Twitter promotes anonymous attacks on 2022 Qatar World Cup

By ROB HARRIS Markets Associated Press

In this Friday, July21, 2017, file photo, Emir of Qatar Sheikh Tamim bin Hamad Al Thani talks in his first televised speech since the dispute between Qatar and three Gulf countries and Egypt, in Doha, Qatar. Qatar's emir has warned against any ... military confrontation over the ongoing diplomatic dispute between his country and four other Arab nations, saying it will only engulf the region in chaos. (Qatar News Agency via AP, File)

The unsolicited tweets started appearing on timelines over the last week. No website, company or individual is publicly associated with the accounts. But the message Twitter is being paid to promote and spread is clear: Qatar is an unsuitable host of the 2022 World Cup.

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Twitter is cashing in from anonymous attacks on Qatar just as it faces scrutiny over the limited disclosure of information about political advertising in the 2016 U.S. election. Twitter leaders are testifying this week before congressional investigations looking into how social media networks provided a platform for Russian meddling.

The online assaults on Qatar promote the talking points amplified by the four Arab nations who in June cut ties with the first Middle East host of the World Cup. Bahrain, Egypt, Saudi Arabia and the United Arab Emirates all cut diplomatic ties and began a boycott of Qatar on June 5 over allegations that Doha supports extremists and has overly warm ties to Iran.

But the Twitter users who received the posts accusing Qatar of supporting extremism alongside images of World Cup preparations are offered no indication of the authors.

A promoted post from the QatarExposed account asks: "Why does the richest country in the world support terrorism?"

An accompanying video shows images from the soccer game between France and Germany in Paris in November 2015 that was targeted by suicide bombers as the narrator states: "Financing and promoting extremism has become state policy." The sequence continues with footage of Qatar winning the FIFA vote in 2010. The video concludes saying: "Its sovereign neighbors have taken a stand, they won't back down."

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A second account being promoted on Twitter, KickQatarOut, features similar branding — with the same typeface and header graphic — and also posted its first message on Oct. 20. With an illustration of a hand showing a red card, the account advocates calls for FIFA to strip Qatar of the World Cup and highlights concerns about conditions for migrant workers.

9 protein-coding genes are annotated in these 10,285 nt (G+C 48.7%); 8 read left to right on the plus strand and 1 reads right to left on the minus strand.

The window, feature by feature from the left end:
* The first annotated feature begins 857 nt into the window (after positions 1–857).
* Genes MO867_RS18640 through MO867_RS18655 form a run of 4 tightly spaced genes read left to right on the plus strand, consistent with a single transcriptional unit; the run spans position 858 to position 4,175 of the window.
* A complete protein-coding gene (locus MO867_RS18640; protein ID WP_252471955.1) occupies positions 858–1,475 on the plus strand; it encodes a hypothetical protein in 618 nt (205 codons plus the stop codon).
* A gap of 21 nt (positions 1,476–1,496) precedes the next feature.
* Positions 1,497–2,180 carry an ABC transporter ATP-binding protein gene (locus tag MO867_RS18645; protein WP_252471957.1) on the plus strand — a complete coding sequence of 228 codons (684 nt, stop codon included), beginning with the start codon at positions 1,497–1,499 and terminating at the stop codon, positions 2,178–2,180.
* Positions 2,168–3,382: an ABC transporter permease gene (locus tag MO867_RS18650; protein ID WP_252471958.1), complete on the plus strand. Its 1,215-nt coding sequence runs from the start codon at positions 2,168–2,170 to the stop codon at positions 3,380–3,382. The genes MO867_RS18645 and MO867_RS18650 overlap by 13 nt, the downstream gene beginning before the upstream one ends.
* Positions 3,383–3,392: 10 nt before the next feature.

A promoted tweet claims there are "projections of 4,000 dead workers," as Qatar hosts the World Cup.

"This is naked and embarrassing corruption," another KickQatarOut tweet states, "it will destroy international football, for the sake of one country."

The Qatar World Cup organizing committee declined to comment on the promoted tweets from accounts. The natural gas-rich nation has long denied funding extremists.

The anti-Qatar Twitter accounts mirror the tone of other material put out by the Saudi American Public Relation Affairs Committee, a Washington-based influence firm run by Saudi citizen Salman al-Ansari. The committee, known as SAPRAC, has a $1.2 million contract with Bahrain to produce videos and material about "adversary countries in the Middle East," according to filings with the U.S. Justice Department.

SAPRAC's television and online ads include those targeting Qatar for hosting the 2022 FIFA World Cup. One of the Twitter accounts in question, QatarExposed, also retweeted material by The Qatar Insider, a website run by SAPRAC.

SAPRAC told The Associated Press that the QatarExposed and KickQatarOut accounts "are neither run nor are they associated with SAPRAC in any way."

Twitter declined to discuss the nature of the anti-Qatar promoted tweets and the lack of information about the holders of the accounts. The company only pointed the AP to plans to launch a "transparency center that will offer everyone visibility into who is advertising on Twitter, (and) details behind those ads."

Twitter's plans only reference requirements that "electioneering advertisers identify their campaigns," and do not cover political operations not directly linked to an election.

Asked if it would be looking into the lack of transparency surrounding the QatarExposed and KickQatarOut accounts, Twitter told the AP: "We don't comment on individual accounts."

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Jon Gambrell in Dubai, United Arab Emirates contributed to this report.

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Rob Harris is at www.twitter.com/RobHarris and www.facebook.com/RobHarrisReports

Jon Gambrell is at www.twitter.com/jongambrellap